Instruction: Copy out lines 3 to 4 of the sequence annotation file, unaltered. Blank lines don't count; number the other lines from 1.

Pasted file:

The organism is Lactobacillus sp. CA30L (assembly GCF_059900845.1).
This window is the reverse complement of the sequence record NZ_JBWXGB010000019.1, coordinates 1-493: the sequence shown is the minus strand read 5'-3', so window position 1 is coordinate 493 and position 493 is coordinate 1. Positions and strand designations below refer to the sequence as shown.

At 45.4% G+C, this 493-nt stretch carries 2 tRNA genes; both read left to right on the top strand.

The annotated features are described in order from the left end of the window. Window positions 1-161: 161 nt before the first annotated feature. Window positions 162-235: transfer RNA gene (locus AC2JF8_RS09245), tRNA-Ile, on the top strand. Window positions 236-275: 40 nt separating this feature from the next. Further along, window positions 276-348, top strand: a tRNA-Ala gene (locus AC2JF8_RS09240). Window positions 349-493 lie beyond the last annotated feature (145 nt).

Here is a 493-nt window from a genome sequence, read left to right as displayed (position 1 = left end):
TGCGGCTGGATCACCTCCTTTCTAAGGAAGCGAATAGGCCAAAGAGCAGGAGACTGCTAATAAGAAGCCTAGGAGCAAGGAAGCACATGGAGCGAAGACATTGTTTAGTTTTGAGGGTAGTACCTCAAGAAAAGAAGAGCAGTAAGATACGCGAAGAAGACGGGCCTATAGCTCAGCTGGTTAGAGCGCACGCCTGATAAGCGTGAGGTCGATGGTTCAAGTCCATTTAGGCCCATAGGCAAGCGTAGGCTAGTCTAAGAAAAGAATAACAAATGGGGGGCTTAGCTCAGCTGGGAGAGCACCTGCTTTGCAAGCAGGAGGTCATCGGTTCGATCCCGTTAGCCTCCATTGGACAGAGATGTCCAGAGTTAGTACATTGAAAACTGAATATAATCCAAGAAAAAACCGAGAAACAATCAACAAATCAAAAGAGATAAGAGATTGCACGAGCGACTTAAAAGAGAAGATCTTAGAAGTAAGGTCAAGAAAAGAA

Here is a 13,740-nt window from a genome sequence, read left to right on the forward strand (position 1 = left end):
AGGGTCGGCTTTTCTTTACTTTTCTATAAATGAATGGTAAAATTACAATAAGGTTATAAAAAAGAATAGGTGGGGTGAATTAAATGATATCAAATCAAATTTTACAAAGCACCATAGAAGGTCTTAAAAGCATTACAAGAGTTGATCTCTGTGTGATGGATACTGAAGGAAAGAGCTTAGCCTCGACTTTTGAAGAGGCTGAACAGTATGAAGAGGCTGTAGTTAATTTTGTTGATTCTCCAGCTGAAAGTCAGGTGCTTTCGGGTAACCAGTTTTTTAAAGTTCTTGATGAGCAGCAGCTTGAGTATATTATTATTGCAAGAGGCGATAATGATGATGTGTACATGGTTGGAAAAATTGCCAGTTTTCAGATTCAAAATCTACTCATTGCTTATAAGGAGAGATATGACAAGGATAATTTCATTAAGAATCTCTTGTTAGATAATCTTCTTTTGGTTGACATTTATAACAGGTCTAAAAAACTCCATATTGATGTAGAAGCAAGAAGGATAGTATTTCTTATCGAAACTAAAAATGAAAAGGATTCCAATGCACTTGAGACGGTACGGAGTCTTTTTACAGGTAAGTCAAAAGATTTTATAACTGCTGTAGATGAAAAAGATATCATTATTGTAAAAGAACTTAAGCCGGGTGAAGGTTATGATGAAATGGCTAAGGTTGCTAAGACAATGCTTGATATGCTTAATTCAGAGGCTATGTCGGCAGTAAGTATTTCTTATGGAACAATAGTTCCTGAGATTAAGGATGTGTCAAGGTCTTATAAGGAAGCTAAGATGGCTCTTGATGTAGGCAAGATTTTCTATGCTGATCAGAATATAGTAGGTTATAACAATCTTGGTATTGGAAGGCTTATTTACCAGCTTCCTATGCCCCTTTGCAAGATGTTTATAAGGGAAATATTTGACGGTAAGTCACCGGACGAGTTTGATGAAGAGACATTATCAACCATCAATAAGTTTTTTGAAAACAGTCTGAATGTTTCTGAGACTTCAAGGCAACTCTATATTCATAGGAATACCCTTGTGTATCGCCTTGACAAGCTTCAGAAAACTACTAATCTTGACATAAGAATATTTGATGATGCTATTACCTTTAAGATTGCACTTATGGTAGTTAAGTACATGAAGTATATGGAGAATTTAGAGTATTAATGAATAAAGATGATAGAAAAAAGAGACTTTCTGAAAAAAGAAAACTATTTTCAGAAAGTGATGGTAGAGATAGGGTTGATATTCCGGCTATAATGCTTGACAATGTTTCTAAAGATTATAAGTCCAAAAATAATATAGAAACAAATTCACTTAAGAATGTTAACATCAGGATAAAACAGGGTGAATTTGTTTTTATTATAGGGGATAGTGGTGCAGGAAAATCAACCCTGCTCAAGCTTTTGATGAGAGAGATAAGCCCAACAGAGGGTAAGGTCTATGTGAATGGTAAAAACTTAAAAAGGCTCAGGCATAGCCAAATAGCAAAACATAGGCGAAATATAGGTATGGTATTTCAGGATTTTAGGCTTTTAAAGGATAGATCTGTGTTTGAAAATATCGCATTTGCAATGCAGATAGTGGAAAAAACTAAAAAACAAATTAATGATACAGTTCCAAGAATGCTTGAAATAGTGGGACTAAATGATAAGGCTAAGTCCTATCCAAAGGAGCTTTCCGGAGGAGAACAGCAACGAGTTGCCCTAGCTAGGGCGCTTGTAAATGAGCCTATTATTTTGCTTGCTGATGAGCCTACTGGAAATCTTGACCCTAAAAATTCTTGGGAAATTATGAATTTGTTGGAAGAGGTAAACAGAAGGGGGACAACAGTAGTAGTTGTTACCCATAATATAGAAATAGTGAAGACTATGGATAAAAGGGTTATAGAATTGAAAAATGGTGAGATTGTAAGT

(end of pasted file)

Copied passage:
At 45.4% G+C, this 493-nt stretch carries 2 tRNA genes; both read left to right on the top strand.

The annotated features are described in order from the left end of the window. Window positions 1-161: 161 nt before the first annotated feature. Window positions 162-235: transfer RNA gene (locus AC2JF8_RS09245), tRNA-Ile, on the top strand. Window positions 236-275: 40 nt separating this feature from the next. Further along, window positions 276-348, top strand: a tRNA-Ala gene (locus AC2JF8_RS09240). Window positions 349-493 lie beyond the last annotated feature (145 nt).